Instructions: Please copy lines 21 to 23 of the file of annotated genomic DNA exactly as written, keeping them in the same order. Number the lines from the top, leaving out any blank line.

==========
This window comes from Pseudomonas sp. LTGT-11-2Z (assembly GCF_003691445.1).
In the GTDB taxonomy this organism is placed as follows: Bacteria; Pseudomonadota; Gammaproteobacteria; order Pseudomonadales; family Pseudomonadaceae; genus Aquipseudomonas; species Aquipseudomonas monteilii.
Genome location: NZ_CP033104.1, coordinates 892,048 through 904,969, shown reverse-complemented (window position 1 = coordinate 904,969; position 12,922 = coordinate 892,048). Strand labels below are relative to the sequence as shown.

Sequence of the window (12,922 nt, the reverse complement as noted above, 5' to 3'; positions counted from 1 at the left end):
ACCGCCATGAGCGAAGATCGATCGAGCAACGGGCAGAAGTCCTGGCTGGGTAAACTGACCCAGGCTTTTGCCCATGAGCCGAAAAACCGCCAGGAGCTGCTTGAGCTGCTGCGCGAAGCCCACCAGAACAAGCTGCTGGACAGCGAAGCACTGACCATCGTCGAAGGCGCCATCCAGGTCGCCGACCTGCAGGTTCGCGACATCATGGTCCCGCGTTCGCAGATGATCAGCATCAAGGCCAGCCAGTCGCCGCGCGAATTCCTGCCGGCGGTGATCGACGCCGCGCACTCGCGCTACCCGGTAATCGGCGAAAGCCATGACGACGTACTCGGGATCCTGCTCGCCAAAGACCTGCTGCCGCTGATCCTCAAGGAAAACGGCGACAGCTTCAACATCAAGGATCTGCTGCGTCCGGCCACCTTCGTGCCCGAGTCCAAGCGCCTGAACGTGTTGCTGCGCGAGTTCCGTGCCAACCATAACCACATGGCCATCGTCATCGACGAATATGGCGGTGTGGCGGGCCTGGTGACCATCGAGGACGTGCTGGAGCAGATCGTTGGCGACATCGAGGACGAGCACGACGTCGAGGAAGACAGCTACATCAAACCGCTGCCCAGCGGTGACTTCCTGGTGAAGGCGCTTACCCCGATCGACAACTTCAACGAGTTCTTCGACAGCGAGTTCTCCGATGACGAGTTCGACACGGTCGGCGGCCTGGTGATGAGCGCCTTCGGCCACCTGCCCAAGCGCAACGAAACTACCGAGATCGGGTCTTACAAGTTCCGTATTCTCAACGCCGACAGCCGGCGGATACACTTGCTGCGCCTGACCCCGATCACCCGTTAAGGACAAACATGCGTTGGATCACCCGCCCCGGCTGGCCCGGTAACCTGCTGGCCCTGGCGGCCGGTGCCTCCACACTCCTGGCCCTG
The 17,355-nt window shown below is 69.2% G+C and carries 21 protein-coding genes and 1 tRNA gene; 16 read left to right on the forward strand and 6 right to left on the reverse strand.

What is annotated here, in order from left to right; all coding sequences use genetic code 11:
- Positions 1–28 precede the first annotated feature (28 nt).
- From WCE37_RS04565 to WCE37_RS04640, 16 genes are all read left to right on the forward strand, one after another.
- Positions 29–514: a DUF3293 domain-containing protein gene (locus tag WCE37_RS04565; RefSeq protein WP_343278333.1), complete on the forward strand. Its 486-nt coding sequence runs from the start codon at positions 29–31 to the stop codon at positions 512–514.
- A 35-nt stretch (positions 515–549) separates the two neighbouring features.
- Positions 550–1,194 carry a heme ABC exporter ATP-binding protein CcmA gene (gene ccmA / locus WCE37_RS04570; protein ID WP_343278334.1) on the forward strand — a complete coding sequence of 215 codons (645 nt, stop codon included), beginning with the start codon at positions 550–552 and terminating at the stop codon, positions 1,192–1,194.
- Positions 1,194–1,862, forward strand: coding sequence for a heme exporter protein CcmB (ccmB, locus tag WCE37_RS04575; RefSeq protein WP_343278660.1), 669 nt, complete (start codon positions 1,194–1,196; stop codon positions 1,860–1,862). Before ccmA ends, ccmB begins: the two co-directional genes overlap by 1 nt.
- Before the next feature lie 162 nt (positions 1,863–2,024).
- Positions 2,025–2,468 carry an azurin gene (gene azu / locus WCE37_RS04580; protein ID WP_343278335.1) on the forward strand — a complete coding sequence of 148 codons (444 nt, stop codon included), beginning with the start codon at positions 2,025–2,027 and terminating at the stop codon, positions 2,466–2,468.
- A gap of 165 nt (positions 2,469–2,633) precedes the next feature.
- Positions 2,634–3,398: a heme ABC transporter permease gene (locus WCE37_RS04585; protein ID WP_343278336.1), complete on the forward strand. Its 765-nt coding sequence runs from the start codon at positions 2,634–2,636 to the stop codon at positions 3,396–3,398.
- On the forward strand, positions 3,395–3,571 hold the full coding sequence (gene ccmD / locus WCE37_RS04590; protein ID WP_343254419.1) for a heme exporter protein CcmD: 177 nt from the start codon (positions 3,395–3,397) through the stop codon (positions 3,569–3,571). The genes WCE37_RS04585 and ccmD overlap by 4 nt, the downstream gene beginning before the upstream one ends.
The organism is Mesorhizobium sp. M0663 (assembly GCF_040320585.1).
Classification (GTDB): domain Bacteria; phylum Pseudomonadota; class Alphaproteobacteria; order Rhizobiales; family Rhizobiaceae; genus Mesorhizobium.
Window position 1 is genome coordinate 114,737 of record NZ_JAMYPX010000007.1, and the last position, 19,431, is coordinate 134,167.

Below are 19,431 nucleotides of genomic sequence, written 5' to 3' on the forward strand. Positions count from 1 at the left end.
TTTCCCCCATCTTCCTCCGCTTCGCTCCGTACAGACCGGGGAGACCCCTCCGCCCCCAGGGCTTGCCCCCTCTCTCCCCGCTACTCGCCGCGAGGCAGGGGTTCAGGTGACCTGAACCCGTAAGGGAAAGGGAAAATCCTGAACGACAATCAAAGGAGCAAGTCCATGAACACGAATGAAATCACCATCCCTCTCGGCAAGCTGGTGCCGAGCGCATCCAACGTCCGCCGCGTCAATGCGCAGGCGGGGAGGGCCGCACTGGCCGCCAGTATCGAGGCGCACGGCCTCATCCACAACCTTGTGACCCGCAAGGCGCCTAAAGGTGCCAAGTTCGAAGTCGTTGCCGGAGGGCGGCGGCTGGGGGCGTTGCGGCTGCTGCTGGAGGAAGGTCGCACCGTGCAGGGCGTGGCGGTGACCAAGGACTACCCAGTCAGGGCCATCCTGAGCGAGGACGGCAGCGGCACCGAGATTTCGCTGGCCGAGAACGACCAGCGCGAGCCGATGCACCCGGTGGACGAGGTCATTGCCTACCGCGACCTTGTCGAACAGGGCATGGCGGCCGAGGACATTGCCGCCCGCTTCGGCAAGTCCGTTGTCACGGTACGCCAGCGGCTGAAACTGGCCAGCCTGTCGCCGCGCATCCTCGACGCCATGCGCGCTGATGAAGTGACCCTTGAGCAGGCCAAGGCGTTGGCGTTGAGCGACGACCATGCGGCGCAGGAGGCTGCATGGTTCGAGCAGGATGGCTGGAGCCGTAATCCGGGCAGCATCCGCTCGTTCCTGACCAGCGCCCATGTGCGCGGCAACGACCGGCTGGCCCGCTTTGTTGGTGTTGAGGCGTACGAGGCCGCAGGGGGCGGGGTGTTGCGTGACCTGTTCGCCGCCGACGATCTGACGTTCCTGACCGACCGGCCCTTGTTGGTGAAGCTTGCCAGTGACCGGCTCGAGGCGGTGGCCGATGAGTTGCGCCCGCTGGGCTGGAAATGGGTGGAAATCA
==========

Window position 1 is genome coordinate 114,737 of record NZ_JAMYPX010000007.1, and the last position, 19,431, is coordinate 134,167.

Below are 19,431 nucleotides of genomic sequence, written 5' to 3' on the forward strand. Positions count from 1 at the left end.
TTTCCCCCATCTTCCTCCGCTTCGCTCCGTACAGACCGGGGAGACCCCTCCGCCCCCAGGGCTTGCCCCCTCTCTCCCCGCTACTCGCCGCGAGGCAGGGGTTCAGGTGACCTGAACCCGTAAGGGAAAGGGAAAATCCTGAACGACAATCAAAGGAGCAAGTCCATGAACACGAATGAAATCACCATCCCTCTCGGCAAGCTGGTGCCGAGCGCATCCAACGTCCGCCGCGTCAATGCGCAGGCGGGGAGGGCCGCACTGGCCGCCAGTATCGAGGCGCACGGCCTCATCCACAACCTTGTGACCCGCAAGGCGCCTAAAGGTGCCAAGTTCGAAGTCGTTGCCGGAGGGCGGCGGCTGGGGGCGTTGCGGCTGCTGCTGGAGGAAGGTCGCACCGTGCAGGGCGTGGCGGTGACCAAGGACTACCCAGTCAGGGCCATCCTGAGCGAGGACGGCAGCGGCACCGAGATTTCGCTGGCCGAGAACGACCAGCGCGAGCCGATGCACCCGGTGGACGAGGTCATTGCCTACCGCGACCTTGTCGAACAGGGCATGGCGGCCGAGGACATTGCCGCCCGCTTCGGCAAGTCCGTTGTCACGGTACGCCAGCGGCTGAAACTGGCCAGCCTGTCGCCGCGCATCCTCGACGCCATGCGCGCTGATGAAGTGACCCTTGAGCAGGCCAAGGCGTTGGCGTTGAGCGACGACCATGCGGCGCAGGAGGCTGCATGGTTCGAGCAGGATGGCTGGAGCCGTAATCCGGGCAGCATCCGCTCGTTCCTGACCAGCGCCCATGTGCGCGGCAACGACCGGCTGGCCCGCTTTGTTGGTGTTGAGGCGTACGAGGCCGCAGGGGGCGGGGTGTTGCGTGACCTGTTCGCCGCCGACGATCTGACGTTCCTGACCGACCGGCCCTTGTTGGTGAAGCTTGCCAGTGACCGGCTCGAGGCGGTGGCCGATGAGTTGCGCCCGCTGGGCTGGAAATGGGTGGAAATCA